WWE's lines of reality and entertainment were unnecessarily blurred when an opportunistic public relations firm took exception with an ongoing bullying angle.
Last week on Twitter, WWE Executive Vice President Stephanie McMahon responded to a question about an apparent contradiction between WWE programming and its community outreach.
Ryback's scripted bullying of smaller individuals in the face of WWE's real-life Be A Star anti-bullying campaign raised eyebrows. The following exchange between Stephanie McMahon and a concerned viewer would commence:
Stephanie's response was quickly picked apart by the MJK PR Firm as PR expert Marc Kruskol issued this statement in support of lazy parenting:
Kids play cops and robbers because they see it on TV and movie. They also try to perform wrestling moves and sometimes people get hurt. Again, it's not the wrestling company's responsibility to be a parent, but it IS the company's responsibility not to be hypocritical.
Because of the live-event nature of the WWE, it is often judged for something it is not trying to be. WWE is but a scripted battle of good vs. evil disguised as a spectator sport, no different from Medieval Times.
The element of play-by-play commentary and backstage interviews, however, makes it easy to lump WWE into the same category as NFL, NBA and other major sports. Triple H responded to Kruskol, tweeting:
OMG, someone just told me that Darth Vader is a character in a movie!!!! Silly me all this time I thought he was just a big bully #BAStar— Triple H (@TripleH) September 3, 2013
No PR firm is going to admonish Darth Vader for his questionable actions. The intergalactic, fictional element of "Star Wars" relieves the franchise of any duty to raise your children. It's not as easy in the more ambiguous world of sports entertainment.
Is Ryback's "Bully" Character Socially Irresponsible?
WWE does take the necessary steps to warn its younger viewers of its constant dangers. "Don 't Try This at Home" has become as time-honored of a tagline as "Whatchu gonna do?"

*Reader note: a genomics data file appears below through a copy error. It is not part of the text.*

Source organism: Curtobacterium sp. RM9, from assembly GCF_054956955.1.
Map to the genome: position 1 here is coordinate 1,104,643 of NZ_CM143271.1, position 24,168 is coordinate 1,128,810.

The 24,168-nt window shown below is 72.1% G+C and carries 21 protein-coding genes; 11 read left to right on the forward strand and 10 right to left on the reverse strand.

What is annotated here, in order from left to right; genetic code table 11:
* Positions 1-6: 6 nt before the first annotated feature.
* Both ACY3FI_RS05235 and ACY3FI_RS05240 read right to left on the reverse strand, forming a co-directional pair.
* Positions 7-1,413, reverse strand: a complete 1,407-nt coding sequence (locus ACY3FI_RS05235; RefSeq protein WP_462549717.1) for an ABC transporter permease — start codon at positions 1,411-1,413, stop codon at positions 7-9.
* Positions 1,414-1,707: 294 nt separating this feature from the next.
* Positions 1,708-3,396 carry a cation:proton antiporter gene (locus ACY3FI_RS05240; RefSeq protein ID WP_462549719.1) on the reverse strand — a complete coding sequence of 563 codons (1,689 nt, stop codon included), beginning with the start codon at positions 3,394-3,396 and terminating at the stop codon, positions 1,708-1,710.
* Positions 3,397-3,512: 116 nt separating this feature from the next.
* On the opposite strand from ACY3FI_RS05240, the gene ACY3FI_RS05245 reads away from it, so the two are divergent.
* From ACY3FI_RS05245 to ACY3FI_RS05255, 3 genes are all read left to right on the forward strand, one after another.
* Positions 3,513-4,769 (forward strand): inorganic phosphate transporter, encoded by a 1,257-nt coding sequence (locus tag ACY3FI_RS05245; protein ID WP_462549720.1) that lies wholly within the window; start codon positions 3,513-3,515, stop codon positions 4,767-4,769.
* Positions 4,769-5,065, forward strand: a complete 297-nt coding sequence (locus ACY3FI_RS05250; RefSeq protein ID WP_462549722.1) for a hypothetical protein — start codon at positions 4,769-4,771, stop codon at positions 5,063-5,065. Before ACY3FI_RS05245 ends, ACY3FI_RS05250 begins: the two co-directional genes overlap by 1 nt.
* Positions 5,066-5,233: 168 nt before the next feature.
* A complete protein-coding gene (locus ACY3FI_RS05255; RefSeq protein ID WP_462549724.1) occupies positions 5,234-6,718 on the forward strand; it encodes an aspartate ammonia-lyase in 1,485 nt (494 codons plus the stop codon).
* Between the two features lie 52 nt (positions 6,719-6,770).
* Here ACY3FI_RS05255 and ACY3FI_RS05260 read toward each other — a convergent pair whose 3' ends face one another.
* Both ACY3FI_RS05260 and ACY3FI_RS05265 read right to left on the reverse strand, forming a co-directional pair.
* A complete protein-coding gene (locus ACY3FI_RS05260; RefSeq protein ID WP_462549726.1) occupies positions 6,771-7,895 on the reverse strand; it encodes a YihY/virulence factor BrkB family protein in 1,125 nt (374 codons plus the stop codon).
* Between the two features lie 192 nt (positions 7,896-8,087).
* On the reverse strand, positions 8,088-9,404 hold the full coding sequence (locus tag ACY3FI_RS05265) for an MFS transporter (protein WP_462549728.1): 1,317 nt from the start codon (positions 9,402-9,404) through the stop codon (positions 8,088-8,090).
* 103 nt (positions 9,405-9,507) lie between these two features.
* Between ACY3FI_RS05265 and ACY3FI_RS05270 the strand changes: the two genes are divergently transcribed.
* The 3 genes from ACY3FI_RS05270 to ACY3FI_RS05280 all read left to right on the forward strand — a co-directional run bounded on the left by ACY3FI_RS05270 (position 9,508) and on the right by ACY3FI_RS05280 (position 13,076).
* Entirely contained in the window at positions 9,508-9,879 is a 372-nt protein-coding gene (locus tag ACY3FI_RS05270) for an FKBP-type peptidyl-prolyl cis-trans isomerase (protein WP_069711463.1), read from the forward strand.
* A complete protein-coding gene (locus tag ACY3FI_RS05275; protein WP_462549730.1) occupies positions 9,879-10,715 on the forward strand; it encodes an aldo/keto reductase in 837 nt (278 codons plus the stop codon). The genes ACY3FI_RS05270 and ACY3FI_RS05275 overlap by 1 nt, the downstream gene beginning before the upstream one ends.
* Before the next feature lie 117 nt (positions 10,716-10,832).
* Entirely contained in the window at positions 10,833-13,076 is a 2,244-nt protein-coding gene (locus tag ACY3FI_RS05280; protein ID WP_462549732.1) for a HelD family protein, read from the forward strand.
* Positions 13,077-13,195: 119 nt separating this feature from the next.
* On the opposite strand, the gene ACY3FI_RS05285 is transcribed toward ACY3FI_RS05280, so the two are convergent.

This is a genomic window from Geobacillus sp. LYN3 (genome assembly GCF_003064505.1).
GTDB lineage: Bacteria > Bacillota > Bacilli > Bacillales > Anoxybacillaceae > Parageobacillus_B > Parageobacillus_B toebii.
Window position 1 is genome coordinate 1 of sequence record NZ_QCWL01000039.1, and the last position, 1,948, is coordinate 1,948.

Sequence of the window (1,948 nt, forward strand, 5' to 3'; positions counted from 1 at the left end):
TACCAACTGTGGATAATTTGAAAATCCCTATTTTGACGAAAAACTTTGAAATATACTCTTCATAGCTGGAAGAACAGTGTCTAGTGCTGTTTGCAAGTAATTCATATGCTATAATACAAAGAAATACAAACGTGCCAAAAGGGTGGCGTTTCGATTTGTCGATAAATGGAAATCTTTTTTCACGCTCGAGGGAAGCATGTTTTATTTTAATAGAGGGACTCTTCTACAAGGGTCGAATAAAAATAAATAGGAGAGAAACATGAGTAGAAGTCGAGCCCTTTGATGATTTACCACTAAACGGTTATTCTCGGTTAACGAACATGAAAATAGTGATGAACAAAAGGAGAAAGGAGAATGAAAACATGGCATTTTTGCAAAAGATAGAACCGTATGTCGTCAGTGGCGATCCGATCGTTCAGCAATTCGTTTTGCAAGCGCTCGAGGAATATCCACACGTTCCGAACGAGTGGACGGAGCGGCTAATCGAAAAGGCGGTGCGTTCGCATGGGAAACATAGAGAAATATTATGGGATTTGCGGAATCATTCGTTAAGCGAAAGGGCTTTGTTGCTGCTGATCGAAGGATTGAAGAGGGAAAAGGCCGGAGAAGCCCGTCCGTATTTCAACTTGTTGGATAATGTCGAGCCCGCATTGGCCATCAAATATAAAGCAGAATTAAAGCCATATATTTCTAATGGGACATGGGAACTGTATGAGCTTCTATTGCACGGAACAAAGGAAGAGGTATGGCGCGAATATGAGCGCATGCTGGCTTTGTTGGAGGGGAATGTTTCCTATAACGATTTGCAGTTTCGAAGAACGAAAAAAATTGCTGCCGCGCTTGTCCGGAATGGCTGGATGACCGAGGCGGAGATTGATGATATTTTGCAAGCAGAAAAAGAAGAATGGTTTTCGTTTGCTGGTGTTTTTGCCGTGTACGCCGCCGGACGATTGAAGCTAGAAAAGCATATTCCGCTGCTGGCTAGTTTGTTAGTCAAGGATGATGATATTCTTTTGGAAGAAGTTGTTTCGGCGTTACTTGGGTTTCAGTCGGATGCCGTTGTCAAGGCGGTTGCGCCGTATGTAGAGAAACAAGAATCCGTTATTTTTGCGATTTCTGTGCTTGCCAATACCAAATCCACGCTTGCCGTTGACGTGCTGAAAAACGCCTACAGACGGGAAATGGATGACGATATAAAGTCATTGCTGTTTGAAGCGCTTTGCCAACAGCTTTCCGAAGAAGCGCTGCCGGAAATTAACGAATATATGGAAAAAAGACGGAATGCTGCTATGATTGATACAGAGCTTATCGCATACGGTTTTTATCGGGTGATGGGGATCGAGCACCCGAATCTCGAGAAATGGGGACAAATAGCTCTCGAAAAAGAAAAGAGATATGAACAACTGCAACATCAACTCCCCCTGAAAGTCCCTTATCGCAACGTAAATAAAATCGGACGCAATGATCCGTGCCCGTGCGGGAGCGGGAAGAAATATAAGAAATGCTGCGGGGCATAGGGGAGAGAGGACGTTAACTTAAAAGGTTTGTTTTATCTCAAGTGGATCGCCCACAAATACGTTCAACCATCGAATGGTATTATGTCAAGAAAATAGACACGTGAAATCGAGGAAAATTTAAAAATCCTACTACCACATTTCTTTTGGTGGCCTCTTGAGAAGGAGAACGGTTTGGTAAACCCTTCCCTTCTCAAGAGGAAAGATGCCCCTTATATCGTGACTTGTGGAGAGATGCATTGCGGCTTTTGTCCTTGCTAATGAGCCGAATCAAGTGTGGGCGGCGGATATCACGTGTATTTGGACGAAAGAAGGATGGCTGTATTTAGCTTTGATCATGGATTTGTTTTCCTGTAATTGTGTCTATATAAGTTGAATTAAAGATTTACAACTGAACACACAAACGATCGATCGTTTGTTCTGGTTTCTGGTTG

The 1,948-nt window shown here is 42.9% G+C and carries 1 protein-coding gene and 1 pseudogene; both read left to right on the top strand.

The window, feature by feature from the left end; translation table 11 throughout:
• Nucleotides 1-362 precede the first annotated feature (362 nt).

But if WWE were to concur with Marc Kruskol, there would be no heels. No conflict. No WWE.
If WWE conceded that Ryback shouldn't act as a bully because of the adverse effects it will have on children, then the WWE villain, as we know him, dies.
If simulated bullying were to be ruled intolerable, then all underhanded tactics must cease to exist for the sake of consistency. Apparently, playing the role of a bad guy is socially irresponsible.
Randy Orton recently took the easy way out to record yet another WWE Championship reign. Does that send the right message to children? Is that type of behavior a permissible form of entertainment because WWE doesn't have an anti-cheating campaign, thereby absolving the promotion of hypocrisy?
If anything, Ryback's bullying angle is relevant and fitting in today's WWE landscape. WWE's commitment to creating awareness of bullies, while hypocritical in ways that Marc Kruskol failed to address, allows fans to immediately view Ryback in a negative light.
Ryback is a despicable character, but a character nonetheless. In the battle of good vs. evil, his inevitable comeuppance will reinforce WWE's Be A Star theme.